Out of the house – and back to reality

Big Brother is over for another year – and if it feels like a long time for viewers just imagine what it feels like for some of the housemates particularly if they’ve not won the £100,000 prize.

By the time the housemates left the house they will have been in there for a full 94 days. For those who have made it from start to finish, they’ll be coming back to a different world, where they’ll have a lot to catch up on.

For those such as Carole, the 53-year-old youth worker, they’ll return to houses which have been empty for months and if the reality stars get a second among fighting off the media they might find that their going to have a bit of dusting to do.

Returning to reality from reality TV means getting back to normal. And leaving your house empty for this length of time brings up a number of insurance issues. Coming home on Friday night, they will all be hoping that everything was as they left it.

Since you’ve been gone

Home contents insurance, the policy which covers your possessions against accidents and theft normally have many conditions. Depending on your policy, certain events or possessions may not be covered. Generally speaking, the more you pay for your insurance the more likely you are to be covered for every eventuality.

One of these little known conditions is that most insurance policies don’t allow you to leave your house uninhabited for more than a certain amount of time. Figures from MoneyExpert.com show that this condition applies to almost 95% of policies on the market.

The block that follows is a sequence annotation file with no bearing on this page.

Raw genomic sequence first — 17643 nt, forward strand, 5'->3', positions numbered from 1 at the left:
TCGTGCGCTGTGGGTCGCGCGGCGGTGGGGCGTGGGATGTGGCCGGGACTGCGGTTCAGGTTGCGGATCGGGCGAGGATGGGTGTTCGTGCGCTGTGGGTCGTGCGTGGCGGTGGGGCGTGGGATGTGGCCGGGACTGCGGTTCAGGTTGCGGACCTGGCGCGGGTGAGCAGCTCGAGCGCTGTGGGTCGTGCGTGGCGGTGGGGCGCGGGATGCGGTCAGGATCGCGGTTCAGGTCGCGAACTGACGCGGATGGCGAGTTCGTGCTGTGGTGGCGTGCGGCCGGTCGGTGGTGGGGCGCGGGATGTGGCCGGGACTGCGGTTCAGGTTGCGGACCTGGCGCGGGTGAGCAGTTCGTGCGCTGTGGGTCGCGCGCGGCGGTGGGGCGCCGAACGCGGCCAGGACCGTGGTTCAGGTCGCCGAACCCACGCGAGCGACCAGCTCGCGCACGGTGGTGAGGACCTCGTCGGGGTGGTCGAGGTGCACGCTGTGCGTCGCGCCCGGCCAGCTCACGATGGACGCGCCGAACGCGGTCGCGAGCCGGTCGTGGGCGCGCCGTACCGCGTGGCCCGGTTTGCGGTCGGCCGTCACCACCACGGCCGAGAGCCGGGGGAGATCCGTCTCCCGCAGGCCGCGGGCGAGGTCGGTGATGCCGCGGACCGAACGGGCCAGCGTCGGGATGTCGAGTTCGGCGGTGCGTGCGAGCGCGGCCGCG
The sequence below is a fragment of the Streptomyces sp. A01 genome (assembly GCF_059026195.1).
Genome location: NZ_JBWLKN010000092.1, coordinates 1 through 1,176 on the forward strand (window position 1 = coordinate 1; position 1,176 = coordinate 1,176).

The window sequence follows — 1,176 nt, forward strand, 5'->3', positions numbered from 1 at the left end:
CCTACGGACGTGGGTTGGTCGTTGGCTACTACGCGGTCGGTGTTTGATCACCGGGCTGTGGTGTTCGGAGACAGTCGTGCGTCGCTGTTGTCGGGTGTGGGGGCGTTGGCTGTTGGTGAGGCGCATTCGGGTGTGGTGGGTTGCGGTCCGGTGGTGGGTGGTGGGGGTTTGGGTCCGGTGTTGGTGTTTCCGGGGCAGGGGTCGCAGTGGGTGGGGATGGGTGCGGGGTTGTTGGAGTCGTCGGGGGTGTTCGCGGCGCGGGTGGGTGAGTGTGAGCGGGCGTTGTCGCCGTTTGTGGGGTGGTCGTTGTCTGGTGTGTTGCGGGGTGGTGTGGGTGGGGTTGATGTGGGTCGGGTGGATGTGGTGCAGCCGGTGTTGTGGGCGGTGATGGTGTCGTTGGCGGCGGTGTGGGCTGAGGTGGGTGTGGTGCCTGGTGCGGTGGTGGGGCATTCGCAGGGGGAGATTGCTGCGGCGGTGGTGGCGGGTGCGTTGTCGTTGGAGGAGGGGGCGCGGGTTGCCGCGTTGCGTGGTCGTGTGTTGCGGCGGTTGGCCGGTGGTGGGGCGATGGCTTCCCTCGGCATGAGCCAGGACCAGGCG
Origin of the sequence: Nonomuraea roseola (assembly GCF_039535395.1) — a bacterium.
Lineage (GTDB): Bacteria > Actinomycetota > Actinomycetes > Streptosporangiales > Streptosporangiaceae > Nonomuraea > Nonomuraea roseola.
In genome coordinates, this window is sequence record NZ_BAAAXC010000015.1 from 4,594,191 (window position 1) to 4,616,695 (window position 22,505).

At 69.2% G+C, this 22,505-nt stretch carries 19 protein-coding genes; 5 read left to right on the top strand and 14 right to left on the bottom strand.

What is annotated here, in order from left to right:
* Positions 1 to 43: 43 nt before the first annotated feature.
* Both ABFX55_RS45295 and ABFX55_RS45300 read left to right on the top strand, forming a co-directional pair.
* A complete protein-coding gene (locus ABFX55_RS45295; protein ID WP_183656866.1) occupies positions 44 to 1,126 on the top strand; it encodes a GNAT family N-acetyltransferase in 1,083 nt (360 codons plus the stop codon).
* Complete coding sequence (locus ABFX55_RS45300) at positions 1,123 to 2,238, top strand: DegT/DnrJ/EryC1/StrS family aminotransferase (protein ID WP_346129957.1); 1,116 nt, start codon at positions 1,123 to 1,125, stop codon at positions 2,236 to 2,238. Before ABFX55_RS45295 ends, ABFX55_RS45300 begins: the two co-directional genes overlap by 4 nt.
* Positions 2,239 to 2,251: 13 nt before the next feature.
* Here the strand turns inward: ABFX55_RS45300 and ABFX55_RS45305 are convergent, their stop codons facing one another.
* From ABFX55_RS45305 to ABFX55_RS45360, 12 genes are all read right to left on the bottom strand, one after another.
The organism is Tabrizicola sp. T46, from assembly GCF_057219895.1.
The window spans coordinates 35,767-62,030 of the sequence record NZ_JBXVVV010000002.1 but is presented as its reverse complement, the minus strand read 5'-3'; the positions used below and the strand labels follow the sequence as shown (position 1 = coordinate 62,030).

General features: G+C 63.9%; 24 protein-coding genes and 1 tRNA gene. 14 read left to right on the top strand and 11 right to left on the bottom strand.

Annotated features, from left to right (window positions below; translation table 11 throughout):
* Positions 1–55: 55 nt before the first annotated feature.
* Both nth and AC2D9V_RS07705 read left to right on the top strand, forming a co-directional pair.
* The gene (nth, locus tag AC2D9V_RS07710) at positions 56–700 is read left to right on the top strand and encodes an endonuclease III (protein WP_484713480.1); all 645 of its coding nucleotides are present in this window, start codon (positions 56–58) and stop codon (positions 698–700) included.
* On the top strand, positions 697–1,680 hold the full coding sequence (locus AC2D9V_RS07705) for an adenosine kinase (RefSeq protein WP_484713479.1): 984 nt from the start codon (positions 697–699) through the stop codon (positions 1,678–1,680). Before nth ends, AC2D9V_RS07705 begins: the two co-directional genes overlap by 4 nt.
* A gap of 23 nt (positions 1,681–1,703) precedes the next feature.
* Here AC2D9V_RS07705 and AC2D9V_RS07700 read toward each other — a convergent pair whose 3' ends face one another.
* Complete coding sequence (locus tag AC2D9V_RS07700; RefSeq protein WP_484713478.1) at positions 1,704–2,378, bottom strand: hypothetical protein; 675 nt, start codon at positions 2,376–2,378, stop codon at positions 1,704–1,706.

Unfortunately for Carole and her Big Brother mates, the average length of time you are allowed to leave your property unoccupied on the majority of policies is 60 days. There are many policies out there which only allow 45 days and some such as Allianz Cornhill and Countrywide who set the limit at 30 days, which might not even cover a long holiday away for some families.

Think about the conditions

The chances are that there is a policy out there which will fit your needs and that it’s just a case of finding it and asking the questions.

An obvious one you’re going to want to know the answer to is, what is the maximum you will be covered for if your contents are destroyed in a fire? Some policies will cover you for as much as £10,000,000 while others only pay out around £20,000.

A second aspect of cover that many people want to know is whether their garden furniture is covered on their contents insurance. In most cases it will be but it’s probable that the insurer will have set a cap on the amount they are willing to pay out for this, normally around £500. The same goes for bicycles which are likely to have the payout capped at around £500-£1000.

Check the small print

After purchasing your insurance you will be sent a document detailing the terms and conditions of your cover. If you spot that your glassware is not insured as one or two policies specify and this unacceptable to you, there is a "cooling off" period in which you can decide whether you want to keep the policy. This period will normally last around 14 to 21 days.

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